the Fire Dog, as interpreted by Patrick Reitz, Idyllwild Fire Chief
The Town Crier welcomes another new columnist to the paper. Idyllwild Fire Chief Patrick Reitz is sharing some of the thoughts from Roscoe, the Fire Dog.
First, I want to thank everyone for being so welcoming to my master and I. What a great community and dog-friendly too! The cats are not too happy about it, but hey, they are cats. Are they ever happy about anything?
We are very happy to meet all of you, so please introduce yourself. Remember to be patient with him, there is only one of him for you to meet and remember his name, and all of you for him to meet and remember your names.
My master, the Fire Chief, is honored to serve the community, alongside the good men and women that are your Idyllwild Fire Protection District. He looks forward to seeing what we all can do — together!
But enough about him. I have some ramblings to get to …
It’s back-to-school time. And time for some thoughtful reminders for this time of year.
Before they head off to school, are the kids current on their shots? While schools are not letting kids start the first day of elementary school without a current shot record, this is often overlooked as they get older, even if they are getting sports physicals.
What about their eyes and ears? Have they had baseline sight and hearing tests? Often falling grades and inattention can be indicators of seeing or hearing problems. Sometimes the child is too embarrassed to admit the problems or does not want to risk the ridicule children can dish out.
Do your children need to take medication during the school day? If so, it is important to know the school’s policy for students taking medication. This applies to sting kits as well. Most require keeping it with the school nurse, office, or teacher. Be sure that the medication is current, not expired, and that there is enough of the medication for its application. It is also important for the person controlling the medication to understand what it is for, what it does, and if the child understands (if possible) the same to avoid problems in the future. Do you know what your child is taking and why?
And now for my soapbox — medication and over-medication. There are some very good studies out that indicate our children are over-medicated. The studies further indicate that diagnoses of Attention-Deficit Disorder (ADD) & Attention-Deficit Hyperactivity Disorder (ADHD) are over-used. They have found several reasons for this including treating the symptom and not the problem. This is not to say that ADD & ADHD are not real, just that they may be applied improperly at times.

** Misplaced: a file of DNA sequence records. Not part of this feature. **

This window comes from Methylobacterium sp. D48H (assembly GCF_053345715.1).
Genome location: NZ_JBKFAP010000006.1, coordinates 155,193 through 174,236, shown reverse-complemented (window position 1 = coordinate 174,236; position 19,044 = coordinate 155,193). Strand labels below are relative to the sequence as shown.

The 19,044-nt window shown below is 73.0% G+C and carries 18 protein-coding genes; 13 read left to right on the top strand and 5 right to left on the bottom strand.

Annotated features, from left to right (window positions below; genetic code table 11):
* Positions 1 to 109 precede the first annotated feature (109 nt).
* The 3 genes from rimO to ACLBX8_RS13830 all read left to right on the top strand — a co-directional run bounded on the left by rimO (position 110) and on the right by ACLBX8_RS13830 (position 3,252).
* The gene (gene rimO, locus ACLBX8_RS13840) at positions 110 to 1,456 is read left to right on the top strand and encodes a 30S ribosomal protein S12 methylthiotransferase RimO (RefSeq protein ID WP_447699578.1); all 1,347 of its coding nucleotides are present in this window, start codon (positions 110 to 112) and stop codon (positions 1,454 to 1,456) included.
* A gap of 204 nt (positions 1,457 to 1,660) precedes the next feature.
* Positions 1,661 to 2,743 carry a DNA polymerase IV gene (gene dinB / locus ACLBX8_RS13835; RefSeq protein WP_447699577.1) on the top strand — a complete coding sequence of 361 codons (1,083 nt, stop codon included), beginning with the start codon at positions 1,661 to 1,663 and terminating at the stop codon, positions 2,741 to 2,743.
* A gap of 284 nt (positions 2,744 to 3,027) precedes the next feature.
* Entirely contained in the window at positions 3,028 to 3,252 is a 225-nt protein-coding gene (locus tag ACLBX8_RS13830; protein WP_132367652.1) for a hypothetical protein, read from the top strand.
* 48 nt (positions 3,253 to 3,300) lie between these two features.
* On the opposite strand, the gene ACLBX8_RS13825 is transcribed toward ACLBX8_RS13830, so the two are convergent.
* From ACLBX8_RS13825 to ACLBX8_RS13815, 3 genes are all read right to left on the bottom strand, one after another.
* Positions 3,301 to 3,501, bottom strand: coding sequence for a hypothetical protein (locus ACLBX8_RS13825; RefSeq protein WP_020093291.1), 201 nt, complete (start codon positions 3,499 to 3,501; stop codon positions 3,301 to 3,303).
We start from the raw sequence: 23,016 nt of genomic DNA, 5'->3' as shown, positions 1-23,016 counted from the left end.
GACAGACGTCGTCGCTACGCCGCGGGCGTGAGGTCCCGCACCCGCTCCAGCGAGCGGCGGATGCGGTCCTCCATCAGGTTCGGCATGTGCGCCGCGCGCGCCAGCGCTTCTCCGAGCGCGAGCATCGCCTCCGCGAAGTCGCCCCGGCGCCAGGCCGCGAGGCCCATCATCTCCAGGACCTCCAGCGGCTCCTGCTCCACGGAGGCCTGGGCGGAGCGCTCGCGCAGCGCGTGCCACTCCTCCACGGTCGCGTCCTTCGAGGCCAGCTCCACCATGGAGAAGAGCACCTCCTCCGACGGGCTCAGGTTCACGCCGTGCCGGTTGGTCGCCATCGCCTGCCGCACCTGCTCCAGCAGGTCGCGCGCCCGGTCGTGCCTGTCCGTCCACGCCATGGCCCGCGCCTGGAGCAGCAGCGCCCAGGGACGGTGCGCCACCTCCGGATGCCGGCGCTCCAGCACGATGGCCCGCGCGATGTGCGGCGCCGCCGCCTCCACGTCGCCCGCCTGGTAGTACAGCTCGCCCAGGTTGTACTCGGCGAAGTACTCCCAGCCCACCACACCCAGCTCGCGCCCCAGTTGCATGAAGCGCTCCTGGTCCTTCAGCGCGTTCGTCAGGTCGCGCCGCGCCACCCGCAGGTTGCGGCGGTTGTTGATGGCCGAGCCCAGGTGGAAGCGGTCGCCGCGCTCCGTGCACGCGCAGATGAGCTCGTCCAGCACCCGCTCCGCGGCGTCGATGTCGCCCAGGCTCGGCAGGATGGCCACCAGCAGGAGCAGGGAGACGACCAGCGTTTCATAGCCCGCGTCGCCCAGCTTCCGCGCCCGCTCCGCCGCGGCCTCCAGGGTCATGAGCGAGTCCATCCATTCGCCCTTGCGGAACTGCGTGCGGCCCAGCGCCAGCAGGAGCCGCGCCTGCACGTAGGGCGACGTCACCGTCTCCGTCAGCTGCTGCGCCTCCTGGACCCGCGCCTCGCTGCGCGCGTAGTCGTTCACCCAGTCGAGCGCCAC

Traditional schooling is not for everyone, and the child may just be bored. They are not slow or unintelligent, just bored and not challenged. The problem may go away when the child’s energy is channeled in the proper direction and medication may not be needed.
Have as many contact numbers as possible and keep them current as the year wears on. It is especially important to keep the medical history current, including allergies as they are identified.
Take the time to get to know the teachers and staff that are assisting and influencing your child’s development. Your child spends six to eight hours or more, five days a week, nine months a year, for twelve to thirteen years being influenced by these people. Talk to other teachers, parents and kids who have dealt with them before to find out more about them.
Ask questions, and get answers. If you don’t like the answers, be a part of the solution not the problem. If you have a problem, let the appropriate people know so that action can be taken to correct the situation. The problem may not be the teacher or school, it may be your child, you, or your spouse. Be open and objective. Let’s face it, we are all human and no one is perfect.
Most important, get involved. The school system is not a baby-sitter and not a substitute for good parenting. It is important to be involved, even if it is just going to open houses, parent-teacher conferences, concerts and sporting events that your children are a part of, and helping with their homework.
Listen to your children. A lot of problems in the future can be avoided by just listening and paying attention to, and spending time with your children. They really are our best natural resource and the hope of the future.
Next issue — sending your kids off to school.
We welcome your comments and questions. Please feel free to contact us c/o the Town Crier or [email protected].
I’ve got some smells to sniff. …
Remember to play it safe in all that you do!